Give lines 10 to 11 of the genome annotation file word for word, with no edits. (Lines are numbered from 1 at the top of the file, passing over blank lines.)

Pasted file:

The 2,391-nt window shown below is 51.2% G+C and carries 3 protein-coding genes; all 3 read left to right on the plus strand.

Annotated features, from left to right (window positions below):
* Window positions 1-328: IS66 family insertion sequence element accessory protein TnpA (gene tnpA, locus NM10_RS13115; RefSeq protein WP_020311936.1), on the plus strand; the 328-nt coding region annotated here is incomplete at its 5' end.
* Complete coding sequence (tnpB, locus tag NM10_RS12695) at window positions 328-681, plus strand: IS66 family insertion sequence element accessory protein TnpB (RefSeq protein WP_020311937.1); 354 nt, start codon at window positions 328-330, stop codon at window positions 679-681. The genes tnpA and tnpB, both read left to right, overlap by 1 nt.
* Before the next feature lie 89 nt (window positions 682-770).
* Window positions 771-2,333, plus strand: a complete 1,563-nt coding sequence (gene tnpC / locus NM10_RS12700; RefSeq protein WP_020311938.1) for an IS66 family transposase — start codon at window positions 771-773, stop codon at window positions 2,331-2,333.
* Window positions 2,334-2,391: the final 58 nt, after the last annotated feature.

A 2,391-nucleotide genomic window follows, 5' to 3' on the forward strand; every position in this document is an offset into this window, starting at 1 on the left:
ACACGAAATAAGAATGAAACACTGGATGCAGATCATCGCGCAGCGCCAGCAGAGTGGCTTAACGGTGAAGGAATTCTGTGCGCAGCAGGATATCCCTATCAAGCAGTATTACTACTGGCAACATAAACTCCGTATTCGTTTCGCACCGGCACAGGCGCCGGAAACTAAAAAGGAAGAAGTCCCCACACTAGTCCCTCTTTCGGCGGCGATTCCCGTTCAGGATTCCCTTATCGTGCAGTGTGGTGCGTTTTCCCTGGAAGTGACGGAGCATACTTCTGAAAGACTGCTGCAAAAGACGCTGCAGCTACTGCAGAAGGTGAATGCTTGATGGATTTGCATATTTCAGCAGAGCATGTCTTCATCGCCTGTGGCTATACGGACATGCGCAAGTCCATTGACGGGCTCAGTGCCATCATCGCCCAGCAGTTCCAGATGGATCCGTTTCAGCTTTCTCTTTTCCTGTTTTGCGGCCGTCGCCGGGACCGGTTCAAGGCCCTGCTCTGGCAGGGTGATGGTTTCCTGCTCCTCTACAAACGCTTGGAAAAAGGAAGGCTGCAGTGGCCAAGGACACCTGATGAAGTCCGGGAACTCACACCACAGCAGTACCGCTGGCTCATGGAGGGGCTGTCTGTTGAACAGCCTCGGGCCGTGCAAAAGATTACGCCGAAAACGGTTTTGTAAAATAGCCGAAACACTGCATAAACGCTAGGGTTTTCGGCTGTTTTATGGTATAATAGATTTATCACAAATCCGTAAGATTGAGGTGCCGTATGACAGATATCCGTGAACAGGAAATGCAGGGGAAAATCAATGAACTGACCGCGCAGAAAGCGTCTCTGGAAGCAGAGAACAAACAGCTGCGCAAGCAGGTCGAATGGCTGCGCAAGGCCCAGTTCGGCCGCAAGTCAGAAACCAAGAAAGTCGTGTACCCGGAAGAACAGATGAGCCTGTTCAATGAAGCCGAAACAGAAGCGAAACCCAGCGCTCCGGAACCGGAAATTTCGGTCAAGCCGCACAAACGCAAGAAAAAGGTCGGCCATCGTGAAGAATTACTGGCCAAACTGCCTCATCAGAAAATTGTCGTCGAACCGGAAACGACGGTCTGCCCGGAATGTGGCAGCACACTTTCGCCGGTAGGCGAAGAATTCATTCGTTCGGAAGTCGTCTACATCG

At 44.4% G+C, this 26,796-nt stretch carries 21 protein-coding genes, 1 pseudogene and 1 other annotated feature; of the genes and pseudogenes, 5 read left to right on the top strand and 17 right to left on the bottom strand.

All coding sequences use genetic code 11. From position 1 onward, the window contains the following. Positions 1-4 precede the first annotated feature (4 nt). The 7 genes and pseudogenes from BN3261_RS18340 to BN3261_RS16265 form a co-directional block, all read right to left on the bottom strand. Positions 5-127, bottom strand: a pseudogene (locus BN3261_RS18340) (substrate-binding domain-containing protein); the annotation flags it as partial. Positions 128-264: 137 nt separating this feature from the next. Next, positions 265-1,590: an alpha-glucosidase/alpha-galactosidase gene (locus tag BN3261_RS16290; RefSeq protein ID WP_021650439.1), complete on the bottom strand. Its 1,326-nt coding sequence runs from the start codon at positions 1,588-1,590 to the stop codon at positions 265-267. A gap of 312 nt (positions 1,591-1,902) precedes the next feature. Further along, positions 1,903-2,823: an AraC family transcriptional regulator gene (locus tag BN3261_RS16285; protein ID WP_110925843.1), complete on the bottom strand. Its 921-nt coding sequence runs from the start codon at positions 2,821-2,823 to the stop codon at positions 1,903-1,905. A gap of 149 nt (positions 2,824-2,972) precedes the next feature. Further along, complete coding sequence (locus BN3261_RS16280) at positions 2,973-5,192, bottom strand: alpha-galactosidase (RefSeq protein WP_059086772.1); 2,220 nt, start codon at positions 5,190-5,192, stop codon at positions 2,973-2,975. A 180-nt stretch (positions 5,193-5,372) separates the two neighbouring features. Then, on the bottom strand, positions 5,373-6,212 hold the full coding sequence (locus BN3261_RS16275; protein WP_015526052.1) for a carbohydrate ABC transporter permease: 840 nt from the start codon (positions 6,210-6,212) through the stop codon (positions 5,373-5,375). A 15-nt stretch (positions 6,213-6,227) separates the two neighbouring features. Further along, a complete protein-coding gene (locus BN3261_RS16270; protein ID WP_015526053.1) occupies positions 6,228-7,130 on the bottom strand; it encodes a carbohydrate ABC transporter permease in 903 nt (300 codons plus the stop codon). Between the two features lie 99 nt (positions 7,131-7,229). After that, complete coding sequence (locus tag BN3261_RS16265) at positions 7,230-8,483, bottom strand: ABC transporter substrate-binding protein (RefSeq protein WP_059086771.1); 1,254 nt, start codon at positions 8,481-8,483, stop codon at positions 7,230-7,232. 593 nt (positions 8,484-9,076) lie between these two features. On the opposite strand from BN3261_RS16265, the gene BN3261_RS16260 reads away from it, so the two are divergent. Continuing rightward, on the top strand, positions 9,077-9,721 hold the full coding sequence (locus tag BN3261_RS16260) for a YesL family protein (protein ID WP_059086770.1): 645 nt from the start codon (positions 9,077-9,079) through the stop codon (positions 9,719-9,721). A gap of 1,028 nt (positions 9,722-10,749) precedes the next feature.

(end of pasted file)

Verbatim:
At 44.4% G+C, this 26,796-nt stretch carries 21 protein-coding genes, 1 pseudogene and 1 other annotated feature; of the genes and pseudogenes, 5 read left to right on the top strand and 17 right to left on the bottom strand.

All coding sequences use genetic code 11. From position 1 onward, the window contains the following. Positions 1-4 precede the first annotated feature (4 nt). The 7 genes and pseudogenes from BN3261_RS18340 to BN3261_RS16265 form a co-directional block, all read right to left on the bottom strand. Positions 5-127, bottom strand: a pseudogene (locus BN3261_RS18340) (substrate-binding domain-containing protein); the annotation flags it as partial. Positions 128-264: 137 nt separating this feature from the next. Next, positions 265-1,590: an alpha-glucosidase/alpha-galactosidase gene (locus tag BN3261_RS16290; RefSeq protein ID WP_021650439.1), complete on the bottom strand. Its 1,326-nt coding sequence runs from the start codon at positions 1,588-1,590 to the stop codon at positions 265-267. A gap of 312 nt (positions 1,591-1,902) precedes the next feature. Further along, positions 1,903-2,823: an AraC family transcriptional regulator gene (locus tag BN3261_RS16285; protein ID WP_110925843.1), complete on the bottom strand. Its 921-nt coding sequence runs from the start codon at positions 2,821-2,823 to the stop codon at positions 1,903-1,905. A gap of 149 nt (positions 2,824-2,972) precedes the next feature. Further along, complete coding sequence (locus BN3261_RS16280) at positions 2,973-5,192, bottom strand: alpha-galactosidase (RefSeq protein WP_059086772.1); 2,220 nt, start codon at positions 5,190-5,192, stop codon at positions 2,973-2,975. A 180-nt stretch (positions 5,193-5,372) separates the two neighbouring features. Then, on the bottom strand, positions 5,373-6,212 hold the full coding sequence (locus BN3261_RS16275; protein WP_015526052.1) for a carbohydrate ABC transporter permease: 840 nt from the start codon (positions 6,210-6,212) through the stop codon (positions 5,373-5,375). A 15-nt stretch (positions 6,213-6,227) separates the two neighbouring features. Further along, a complete protein-coding gene (locus BN3261_RS16270; protein ID WP_015526053.1) occupies positions 6,228-7,130 on the bottom strand; it encodes a carbohydrate ABC transporter permease in 903 nt (300 codons plus the stop codon). Between the two features lie 99 nt (positions 7,131-7,229). After that, complete coding sequence (locus tag BN3261_RS16265) at positions 7,230-8,483, bottom strand: ABC transporter substrate-binding protein (RefSeq protein WP_059086771.1); 1,254 nt, start codon at positions 8,481-8,483, stop codon at positions 7,230-7,232. 593 nt (positions 8,484-9,076) lie between these two features. On the opposite strand from BN3261_RS16265, the gene BN3261_RS16260 reads away from it, so the two are divergent. Continuing rightward, on the top strand, positions 9,077-9,721 hold the full coding sequence (locus tag BN3261_RS16260) for a YesL family protein (protein ID WP_059086770.1): 645 nt from the start codon (positions 9,077-9,079) through the stop codon (positions 9,719-9,721). A gap of 1,028 nt (positions 9,722-10,749) precedes the next feature.